Unity Through Disaster: Yakima’s Cleanup after the Eruption of Mount St. Helens

Unity Through Disaster: Yakima’s Cleanup after the Eruption of Mount St. Helens

May 18, 1980, a day many Pacific Northwesterners vividly remember, was the infamous day Mount St. Helens erupted and left much of the state in complete darkness. This day was coined “Black Sunday,” and during the following week, nearly 200,000,000 cubic yards of soot and ash were dumped across Washington and covered nearly half the state.[1]

Historical picture from Yakima, Washington of the ash from Mt. St. Helens eruption. Image should a street with small trees and a medium size pile of ash.

The City of Yakima was in the direct path of the ash plume. To make matters worse, the volcano would continue to emit ash for the next eight days, which halted the normal processes of the city. In a letter to President Jimmy Carter that outlined the extent of the city’s cleanup efforts, Betty L. Edmondson, mayor of Yakima at the time, stated all the city’s resources were committed to return the city to functional levels.[2]

Black and white photo of a parking lot in Yakima full of clean up vehicles.

However, this was not enough. The city had to ask for outside assistance from the City of Seattle, King County, the City of Portland, various counties across Oregon, and private entities. Even with all this assistance, Mayor Edmondson wrote, “the magnitude of coping with the ash fall-out far exceeds present manpower and equipment resources on hand.” With no immediate help from federal or state government, Yakima was left to their own devices to clean up their city.

Photo of a person cleaning up the ash on a residential street using a small bulldozer.

Natural disasters, as devastating as they are, have the miraculous power to unite communities. The newspapers of Yakima made sure to record the actions of the city’s citizens and community groups. An article titled “Community pulls together to get rid of the grit,” published by the Yakima Valley Sun on May 29, 1980, outlined the unity in the city.[3]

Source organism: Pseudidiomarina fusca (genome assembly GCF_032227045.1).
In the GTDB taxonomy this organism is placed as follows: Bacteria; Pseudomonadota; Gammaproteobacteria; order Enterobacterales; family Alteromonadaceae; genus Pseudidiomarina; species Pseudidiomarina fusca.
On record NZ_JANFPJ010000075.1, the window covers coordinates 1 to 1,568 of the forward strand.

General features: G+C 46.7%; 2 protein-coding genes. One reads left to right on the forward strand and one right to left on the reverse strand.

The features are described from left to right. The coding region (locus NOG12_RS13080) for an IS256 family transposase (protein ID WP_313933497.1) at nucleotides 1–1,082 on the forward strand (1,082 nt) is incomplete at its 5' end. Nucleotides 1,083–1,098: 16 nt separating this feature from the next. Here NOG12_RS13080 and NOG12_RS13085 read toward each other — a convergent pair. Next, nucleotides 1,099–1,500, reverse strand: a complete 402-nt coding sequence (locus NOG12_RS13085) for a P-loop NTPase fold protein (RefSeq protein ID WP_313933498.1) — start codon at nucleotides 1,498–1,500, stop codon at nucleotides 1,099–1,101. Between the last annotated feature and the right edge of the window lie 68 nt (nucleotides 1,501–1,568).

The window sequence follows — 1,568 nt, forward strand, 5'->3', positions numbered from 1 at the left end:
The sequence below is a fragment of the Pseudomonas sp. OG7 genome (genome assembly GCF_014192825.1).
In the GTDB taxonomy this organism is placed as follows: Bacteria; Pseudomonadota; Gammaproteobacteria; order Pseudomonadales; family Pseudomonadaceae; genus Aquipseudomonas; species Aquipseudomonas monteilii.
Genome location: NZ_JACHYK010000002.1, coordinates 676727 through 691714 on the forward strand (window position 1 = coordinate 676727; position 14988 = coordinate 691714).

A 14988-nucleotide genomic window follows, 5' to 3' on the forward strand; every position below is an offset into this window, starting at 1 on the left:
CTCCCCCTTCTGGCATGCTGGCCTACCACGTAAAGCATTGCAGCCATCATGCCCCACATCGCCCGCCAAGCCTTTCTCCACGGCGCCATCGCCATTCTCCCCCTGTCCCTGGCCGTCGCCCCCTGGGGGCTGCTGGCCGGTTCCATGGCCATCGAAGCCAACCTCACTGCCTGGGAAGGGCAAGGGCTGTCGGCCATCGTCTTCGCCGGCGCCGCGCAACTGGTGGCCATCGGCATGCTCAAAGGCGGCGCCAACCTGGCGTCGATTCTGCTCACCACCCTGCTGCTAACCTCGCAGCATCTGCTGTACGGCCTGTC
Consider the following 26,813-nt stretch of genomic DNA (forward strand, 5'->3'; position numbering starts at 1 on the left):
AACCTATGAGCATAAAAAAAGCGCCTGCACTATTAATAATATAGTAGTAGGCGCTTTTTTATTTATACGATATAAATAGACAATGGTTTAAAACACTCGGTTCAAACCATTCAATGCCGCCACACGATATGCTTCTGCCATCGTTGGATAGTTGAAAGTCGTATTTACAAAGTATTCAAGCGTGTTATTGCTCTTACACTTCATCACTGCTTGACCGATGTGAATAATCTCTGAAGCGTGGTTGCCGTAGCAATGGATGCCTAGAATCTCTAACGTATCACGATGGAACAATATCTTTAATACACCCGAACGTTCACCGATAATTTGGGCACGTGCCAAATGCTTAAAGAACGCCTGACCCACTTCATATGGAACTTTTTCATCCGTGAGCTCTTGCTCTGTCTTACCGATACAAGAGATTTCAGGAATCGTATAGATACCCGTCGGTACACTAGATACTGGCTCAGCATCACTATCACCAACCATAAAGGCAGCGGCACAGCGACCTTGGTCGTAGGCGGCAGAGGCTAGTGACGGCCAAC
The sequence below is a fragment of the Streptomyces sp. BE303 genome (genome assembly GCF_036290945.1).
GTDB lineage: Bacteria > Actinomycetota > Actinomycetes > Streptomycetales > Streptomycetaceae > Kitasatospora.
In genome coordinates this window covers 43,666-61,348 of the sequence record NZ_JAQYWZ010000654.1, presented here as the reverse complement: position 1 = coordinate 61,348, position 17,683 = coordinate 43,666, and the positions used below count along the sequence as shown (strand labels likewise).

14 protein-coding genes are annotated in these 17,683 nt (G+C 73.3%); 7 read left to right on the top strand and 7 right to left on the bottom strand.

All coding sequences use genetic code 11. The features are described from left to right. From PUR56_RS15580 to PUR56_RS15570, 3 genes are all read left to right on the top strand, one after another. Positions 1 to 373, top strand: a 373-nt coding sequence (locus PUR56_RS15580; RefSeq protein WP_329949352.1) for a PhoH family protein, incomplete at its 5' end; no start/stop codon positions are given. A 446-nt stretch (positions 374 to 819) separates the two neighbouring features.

The article especially emphasized the unity between citizens and their city government officials. It reported, “Private citizens and government employees alike donned jeans and a wide variety of dust muffles, then pitched in to clean up. People who spend their usual work days [sic] doing advanced planning for the city were pushing brooms at the airport and in municipal parking lots.” With the city currently at a standstill, everyone had to pitch in to make the city come back to life.

A separate article published by the Yakima Herald-Republic, titled “City asks resident cleaners to be patient,” on May 29, 1980, showed the determination of Yakima’s citizens in taking control of the ash disaster.[4]

Black and white image of bulldozer in the middle of the street being follow up a line of cars. Driver of bulldozer is wearing protective gear to protect against the ash.

The article states nearly 150 neighborhoods had fully cleaned the ash from their roads and houses, all within four short days after the last major ashfall.

Well over a year after the eruption of the volcano, Mayor Edmondson presented the impact of the multiple eruptions on Yakima’s city government at the national Volcanic Hazards Workshop in Sacramento, California.[5]

In this presentation, the mayor stated the city had expended nearly $2 million to clean the massive amount of ash from the city. Among other data and statistics, the mayor herself made sure to emphasize the power of the community during natural disasters. She mentioned service clubs, granges, churches, and even private citizens were more than willing to come together to bring their town back to a functional level.

Edmondson also talked about an unlikely but beneficial resource during citywide emergencies. She said, “The Director of the library proved to be a great source of information – using the resources of the library in an emergency situation is a must!” She never went into detail about the library’s contribution. However, it goes to show knowledge and the work of those tasked to preserve knowledge will always be a positive resource within communities.

Image of letterboard sign with the phrase: What a pain in the ash.

This collection features a plethora of newspapers, geological surveys, photographs, bulletins, and many more insightful and interesting documents, all of which are readily available for viewing at the Washington State Archives Central Region Branch in Ellensburg.

What might you uncover from these fascinating documents?

-Jordan Hughes, Central Branch Intern


[1] Betty L Edmondson, “Impact of the Eruptions on City Government,” (1981), 5.

[2] Betty L Edmondson, letter to President Jimmy Carter declaring a state of emergency in the city of Yakima, (1980).

[3] Patricia Brown, “Community Pulls Together to get rid of the Grit,” Yakima Valley Sun, May 29, 1980, 1.

[4] Kate Myra, “City asks Resident Cleaners to be Patient,” Yakima Herald-Republic, May 18, 1980, 1.

[5] Edmonson, “Impact of the Eruptions on City Government,” 4.

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2 thoughts on “Unity Through Disaster: Yakima’s Cleanup after the Eruption of Mount St. Helens

  1. What a great example of community coming together. Thank you for researching and sharing this bit of history.

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